How-the-Wager-Business-is-a-Significant-Source-of-Revenue-for-States

How the Wager Business is a Significant Source of Revenue for States

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Legal sports betting began en masse in the United States in 2018, when the Supreme Court overturned a federal ban on the pastime they had stood for decades beforehand. Since then, a wave of legalizations has swept across the nation as voters and lawmakers alike look to capitalize on the wildly profitable industry. 

As of July 2023, more than half the states in the union allow mobile sports betting, while that number jumps to more than 70 percent when you factor in the states that allow wagers at in-person locations like casinos. 

Perhaps the most exciting thing about the industry is that it’s just getting started: the three largest states by population (California, Texas and Florida) are some of the last holdouts who haven’t legalized sports betting yet. When those dominos fall, industry revenue could multiply massively in the span of a year. 

Opportunities for Bettors and Bookies

In the world of sports betting, there are exciting opportunities for both bettors and bookies. The current landscape presents a favorable environment for those looking to place bets and for bookmakers seeking to expand their customer base.

For bettors, it’s an excellent time to get active and explore the multitude of options available. The market is highly competitive, with sportsbooks vying for customers’ attention. As a result, betting sites are offering enticing bonuses such as deposit matches and second-chance bets. These promotions are designed to attract new customers and reward loyal ones. By taking advantage of these offers, bettors can significantly enhance their potential returns.

On the other side of the equation, bookies are also experiencing a period of growth and expansion. With the legalization of sports betting in many states, the demand for bookmakers has increased. This presents an opportunity for aspiring bookies to enter the market and establish their presence. By providing competitive odds, a user-friendly platform, and attractive promotions, bookies can attract a loyal customer base and generate significant revenue.

Varying Revenue and the Benefits of Legalization

Betting revenue varies from state to state based on factors like what percentage of earnings the respective gross gaming revenue taxes take in, or what the population of a given state is. 

Take a look at the state of New York (the fourth most populous state in the country), which brought in roughly $900 million in tax revenue in 2022 (just the first year of live wagering in the state) via sports betting. While that number may seem like a drop in the pond when viewed alongside the more than $220 billion state budget for that year (what difference does another hundred million here or there make?), it’s important to view the bigger picture. 

No market economy operates as a closed system—that’s part of the reason for antitrust laws—and were it not for legalized sports betting in New York, that money would likely end up in other hands, whether neighboring states like New Jersey, Pennsylvania and Connecticut that had previously drawn betting traffic from out of state visitors, or in the pockets of black market bookies operating illegally. Legalizing the industry allows for regulation, benefiting the state and customers alike, and it would be naive to assume that outlawing betting would prevent it from taking place.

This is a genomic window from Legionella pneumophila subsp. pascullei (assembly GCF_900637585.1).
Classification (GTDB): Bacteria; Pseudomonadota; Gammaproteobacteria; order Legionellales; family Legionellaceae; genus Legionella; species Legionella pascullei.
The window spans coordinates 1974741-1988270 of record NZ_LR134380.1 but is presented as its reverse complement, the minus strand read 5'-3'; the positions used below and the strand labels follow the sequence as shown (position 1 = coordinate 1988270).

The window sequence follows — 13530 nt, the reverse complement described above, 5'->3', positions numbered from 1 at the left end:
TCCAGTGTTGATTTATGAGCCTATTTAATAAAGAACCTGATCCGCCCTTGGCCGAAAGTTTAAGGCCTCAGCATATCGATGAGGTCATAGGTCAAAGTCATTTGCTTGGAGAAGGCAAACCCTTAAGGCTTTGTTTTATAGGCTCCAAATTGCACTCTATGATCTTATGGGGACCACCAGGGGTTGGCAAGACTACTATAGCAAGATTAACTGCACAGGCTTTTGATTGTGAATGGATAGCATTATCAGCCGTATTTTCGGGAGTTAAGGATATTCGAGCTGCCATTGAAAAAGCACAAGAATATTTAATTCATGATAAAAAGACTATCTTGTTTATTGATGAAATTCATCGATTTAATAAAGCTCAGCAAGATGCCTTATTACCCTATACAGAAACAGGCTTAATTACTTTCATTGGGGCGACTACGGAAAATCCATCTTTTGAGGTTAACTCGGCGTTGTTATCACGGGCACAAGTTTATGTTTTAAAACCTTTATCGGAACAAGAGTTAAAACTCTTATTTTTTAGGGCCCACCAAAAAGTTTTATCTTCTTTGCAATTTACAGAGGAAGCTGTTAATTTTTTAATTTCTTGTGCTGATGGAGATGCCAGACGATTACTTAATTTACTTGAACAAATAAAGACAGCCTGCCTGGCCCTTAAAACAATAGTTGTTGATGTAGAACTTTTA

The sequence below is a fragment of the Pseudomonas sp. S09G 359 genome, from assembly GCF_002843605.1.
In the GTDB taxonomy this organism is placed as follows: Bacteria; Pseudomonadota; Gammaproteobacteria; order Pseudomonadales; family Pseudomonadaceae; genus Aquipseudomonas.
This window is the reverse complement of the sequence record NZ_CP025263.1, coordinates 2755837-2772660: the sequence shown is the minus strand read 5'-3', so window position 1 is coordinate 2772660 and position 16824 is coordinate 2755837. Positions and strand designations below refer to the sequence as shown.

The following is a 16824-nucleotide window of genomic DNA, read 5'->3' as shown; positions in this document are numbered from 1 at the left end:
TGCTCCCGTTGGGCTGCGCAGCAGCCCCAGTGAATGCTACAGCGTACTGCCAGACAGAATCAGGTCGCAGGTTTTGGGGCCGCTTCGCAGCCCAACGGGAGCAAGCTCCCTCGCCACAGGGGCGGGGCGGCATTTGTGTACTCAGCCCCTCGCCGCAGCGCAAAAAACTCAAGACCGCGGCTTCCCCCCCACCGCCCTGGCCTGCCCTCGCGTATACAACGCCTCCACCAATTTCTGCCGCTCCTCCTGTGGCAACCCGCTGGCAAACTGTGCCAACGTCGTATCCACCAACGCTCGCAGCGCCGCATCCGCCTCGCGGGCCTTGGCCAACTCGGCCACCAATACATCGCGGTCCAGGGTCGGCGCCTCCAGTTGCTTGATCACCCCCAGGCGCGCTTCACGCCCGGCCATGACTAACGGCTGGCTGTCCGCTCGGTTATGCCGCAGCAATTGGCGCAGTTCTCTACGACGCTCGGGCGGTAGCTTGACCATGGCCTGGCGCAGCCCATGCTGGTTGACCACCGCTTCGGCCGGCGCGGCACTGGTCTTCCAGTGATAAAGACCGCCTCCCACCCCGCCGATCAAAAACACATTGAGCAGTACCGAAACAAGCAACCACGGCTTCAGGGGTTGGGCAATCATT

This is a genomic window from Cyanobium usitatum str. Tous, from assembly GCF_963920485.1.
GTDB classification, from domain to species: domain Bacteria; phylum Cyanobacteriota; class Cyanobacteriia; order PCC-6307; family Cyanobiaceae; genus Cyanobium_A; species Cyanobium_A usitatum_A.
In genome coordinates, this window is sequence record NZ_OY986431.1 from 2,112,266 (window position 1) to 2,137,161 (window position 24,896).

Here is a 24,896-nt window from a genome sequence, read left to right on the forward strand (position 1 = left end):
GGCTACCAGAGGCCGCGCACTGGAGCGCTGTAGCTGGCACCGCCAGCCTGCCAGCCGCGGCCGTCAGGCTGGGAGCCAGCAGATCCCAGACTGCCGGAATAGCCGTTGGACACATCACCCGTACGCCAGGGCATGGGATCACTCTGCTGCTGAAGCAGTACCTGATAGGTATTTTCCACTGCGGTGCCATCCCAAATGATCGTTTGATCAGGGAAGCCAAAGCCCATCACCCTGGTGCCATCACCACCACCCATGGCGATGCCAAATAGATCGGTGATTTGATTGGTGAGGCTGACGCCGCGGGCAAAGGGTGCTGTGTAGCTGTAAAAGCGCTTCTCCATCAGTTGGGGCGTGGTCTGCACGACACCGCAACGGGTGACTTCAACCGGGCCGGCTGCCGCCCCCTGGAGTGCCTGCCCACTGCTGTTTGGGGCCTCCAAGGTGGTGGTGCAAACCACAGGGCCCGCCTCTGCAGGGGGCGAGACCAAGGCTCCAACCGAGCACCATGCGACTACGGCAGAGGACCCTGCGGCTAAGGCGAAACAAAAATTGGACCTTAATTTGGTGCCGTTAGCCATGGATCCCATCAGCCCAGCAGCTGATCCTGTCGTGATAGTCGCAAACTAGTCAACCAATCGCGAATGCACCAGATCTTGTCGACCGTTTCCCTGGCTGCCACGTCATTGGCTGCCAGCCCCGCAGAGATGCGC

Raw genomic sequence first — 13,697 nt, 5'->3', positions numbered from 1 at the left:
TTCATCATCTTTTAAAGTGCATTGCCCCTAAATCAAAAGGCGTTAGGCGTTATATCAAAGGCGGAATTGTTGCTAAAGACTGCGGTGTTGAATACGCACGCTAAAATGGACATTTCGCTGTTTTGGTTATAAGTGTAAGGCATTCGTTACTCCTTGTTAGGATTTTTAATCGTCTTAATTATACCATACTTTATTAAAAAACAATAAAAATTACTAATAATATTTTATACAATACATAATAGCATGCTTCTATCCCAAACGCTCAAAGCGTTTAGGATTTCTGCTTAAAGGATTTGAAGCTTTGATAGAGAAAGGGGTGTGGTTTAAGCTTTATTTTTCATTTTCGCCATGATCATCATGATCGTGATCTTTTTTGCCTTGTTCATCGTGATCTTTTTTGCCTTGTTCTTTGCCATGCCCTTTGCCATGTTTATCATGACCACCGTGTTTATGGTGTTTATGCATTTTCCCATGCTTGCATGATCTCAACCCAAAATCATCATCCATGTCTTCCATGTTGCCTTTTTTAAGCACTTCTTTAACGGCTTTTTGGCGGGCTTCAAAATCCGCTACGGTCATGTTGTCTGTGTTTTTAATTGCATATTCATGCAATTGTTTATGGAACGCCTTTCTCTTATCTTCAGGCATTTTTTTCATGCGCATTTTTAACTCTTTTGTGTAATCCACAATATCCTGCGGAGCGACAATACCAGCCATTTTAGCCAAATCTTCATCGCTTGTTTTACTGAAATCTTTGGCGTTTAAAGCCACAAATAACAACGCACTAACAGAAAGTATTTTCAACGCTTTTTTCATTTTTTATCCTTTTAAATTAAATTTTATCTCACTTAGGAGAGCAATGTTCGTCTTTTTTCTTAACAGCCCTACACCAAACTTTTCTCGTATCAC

Regulation and Social Impact

Indeed, some state legislators have cited the presence of under the table sportsbooks as part of their motivation for voting to legalize the pastime. Seeing how New York raked in cash thanks to a lofty 51 percent tax rate on the sportsbooks, Ohio Governor Mike DeWine pushed state lawmakers to increase the tax levied on sportsbook winnings (which previously sat in the single digits) in order to boost the state’s coffers. DeWine’s initiative failed as legislators pushed back, worrying that making it less profitable for the sportsbooks to operate would discourage them from continuing to renew their operators licenses, causing the state to lose more money than they gained in the long run as black market sportsbooks came back in force. It can take years (if not decades) for economic changes to take full effect and, as we begin the sixth year of legal betting in the states, it’ll be fascinating to see how the market continues to play out. 

When it comes to the revenue brought in through sports betting, most states earmark that portion of the yearly budget for specific funds aimed to give back to the community. Legislators know that there are stigmas surrounding the betting industry, so they make sure to balance out any perceived harm that could take place because of legalization by lifting up the people who need it most: it would be tough to get re-elected with a reputation of putting profits over people, so most states designate betting tax revenue toward programs to help poor or minority communities, to fund youth sports or education programs or even to help rehabilitate problem gamblers. 

Licensing and Revenue Streams

Beyond the flat-rate taxes themselves, sportsbooks have to have the aforementioned betting operator licenses in order to conduct business. The license laws vary from state to state, with some having to renew their applications every year. Take Massachusetts, for example, where the state requires casinos to renew their license every three years. With the fee to do so costing $5 million and more than a dozen casino companies operating in the state, that’s a shot in the arm bordering on nine figures coming in every few years. 

Also Read: Legalization of Online Gambling: benefits and Risks for the State and Players

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